Lessons I’m Learning From Having A Voice But Not Being Able To Speak

Just after I was put on another two weeks of silence (making it a total of four weeks), my fifteen-year old daughter expressed her sincere desire to show solidarity by not speaking for a day. I discouraged her from doing so. I told her it was too hard and heroic a gesture, warmly thanked her, and then let it go.

A few summers ago, both our sons worked as customer service associates in fast food restaurants. All their lives, I’ve taught them (and their sister) to acknowledge people by name because not only is it the respectful thing to do, it’s also a simple yet powerful way to affirm others. Want to know when they really understood the importance of this lesson? You guessed right: when they became employees. On several occasions, they shared with me how people rarely called them by name. They both came to see that this disaffirmation negatively affected their overall work attitude and had to work hard to overcome this natural tendency. On the other hand, they shared—with great animation—how being called by their name always put a pep in their step and made them all the more willing and enthusiastic to give their best. This is a universal reality. In general we are kinder, more cheerful, more eager to serve, more hard-working, in short, better at whatever we’re doing, when we are validated—appreciated, valued, complimented, and not made to feel like a robot mechanically getting a job done. And right up there with the aforementioned is hearing the melodious ring of our own name.

There’s a 100% likelihood that if you’re reading this, you have a voice. You can say whatever you desire to whomever you desire. At any time and at any place. Unlike you, I’m forbidden to say a single word. For someone who absolutely loves to bless and encourage others, I cannot begin to tell you how difficult this is. Yet just because I cannot speak doesn’t preclude me from being heard. In this sense I do still have a “voice.” Over the past few days, a desire has risen up in me. And it’s the reason behind this particular post.

We live in a culture where busyness is the norm—so many things vie for our time and attention. Many of these distractions steer toward self-absorption. We can sit, for example, at a restaurant booth and take numerous selfies with friends without having the slightest care about how our server is doing. As I mentioned in my post yesterday, a restaurant server bemoaned that she can work a 10 hour shift without a single person noticing her name tag and calling her by name. To the patrons, she’s nothing more than the person providing food and drinks; it’s as if she isn’t a person with feelings and emotions. She’s not alone—this is the daily plight of bank tellers, grocery store cashiers, gas station attendants, nurses, postal workers, baristas, receptionists, mechanics…the list goes on and on. I know we don’t intentionally want to make others feel as though they exist to merely meet a need or provide a service. After all, the vast majority of us don’t want to come across as insensitive and uncaring. Nevertheless, our seeming lack of interest is disheartening, especially when it’s really simple to fix. So at a time when I ironically do not have a voice, I desire to be a “voice” to bring awareness to this lack of validation.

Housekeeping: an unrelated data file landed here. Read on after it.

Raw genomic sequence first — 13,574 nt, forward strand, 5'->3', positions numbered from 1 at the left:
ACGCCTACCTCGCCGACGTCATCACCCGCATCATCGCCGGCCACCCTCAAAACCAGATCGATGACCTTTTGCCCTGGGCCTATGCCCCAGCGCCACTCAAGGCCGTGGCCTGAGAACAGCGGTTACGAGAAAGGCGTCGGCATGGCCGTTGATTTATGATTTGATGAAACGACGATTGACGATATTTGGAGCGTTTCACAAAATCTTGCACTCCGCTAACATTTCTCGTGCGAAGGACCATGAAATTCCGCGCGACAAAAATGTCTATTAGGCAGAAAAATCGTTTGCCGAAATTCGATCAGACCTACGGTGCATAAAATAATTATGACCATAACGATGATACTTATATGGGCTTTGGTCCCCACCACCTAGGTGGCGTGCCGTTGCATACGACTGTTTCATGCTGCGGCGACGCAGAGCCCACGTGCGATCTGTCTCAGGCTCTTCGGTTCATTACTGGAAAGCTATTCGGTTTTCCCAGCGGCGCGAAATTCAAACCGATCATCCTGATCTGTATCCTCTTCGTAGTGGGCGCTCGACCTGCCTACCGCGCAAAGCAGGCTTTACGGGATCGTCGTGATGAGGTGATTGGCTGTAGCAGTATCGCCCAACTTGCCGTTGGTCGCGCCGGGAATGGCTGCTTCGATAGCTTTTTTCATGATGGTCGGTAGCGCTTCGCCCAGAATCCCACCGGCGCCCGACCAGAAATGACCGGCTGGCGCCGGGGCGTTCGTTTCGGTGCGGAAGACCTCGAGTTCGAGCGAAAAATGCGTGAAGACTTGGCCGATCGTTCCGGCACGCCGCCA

The reality is that no matter where you are, every single person you pass by or meet can use encouragement. In fact, people are desperate to feel that they matter; as a whole we are starving for encouragement. I firmly believe that the incredible power of affirmation and encouragement is an untapped social commodity of our times. Collectively we’re missing out on millions of natural opportunities each and every day to bless and encourage others.

Unlike my daughter’s heroic desire to not use her voice for a day as a show of solidarity, here’s something most everyone of us can easily do. Because it’s an undeniable truth that the sound of our name is like music to our ears, a simple yet meaningful way to affirm others is to address them by name. So…will you #GiveEncouragement? If so, take on the ‘#IEncourageChallenge’: starting today begin to cultivate the habit of addressing people by their names whenever possible wherever you go. In the restaurant, “Mike, may I please have another glass of water?” At the dentist, “Amy, Dr. Johnson wants to see me in two weeks up a follow-up appt.” At Starbucks, “Karen, I’d like to have an iced cappuccino.” At Merchants Auto, “Have a nice day, Steve!” And so on. Indeed we each can brighten the world one person at a time. Imagine what it will look like when we conduct business with people who are happier simply because more and more people make them feel valued and acknowledged than not!

The fact of the matter is that all of us will invariably find ourselves on the receiving end of encouragement. You will certainly have times when you (or someone you love) will crave to be acknowledged as a living, breathing person. So for the sake of yourself, a spouse, children and grandchildren, your family and friends…let’s start to make a small but BIG difference in the lives of others. Doing this together, we can literally change the world, one person…one corner…at a time!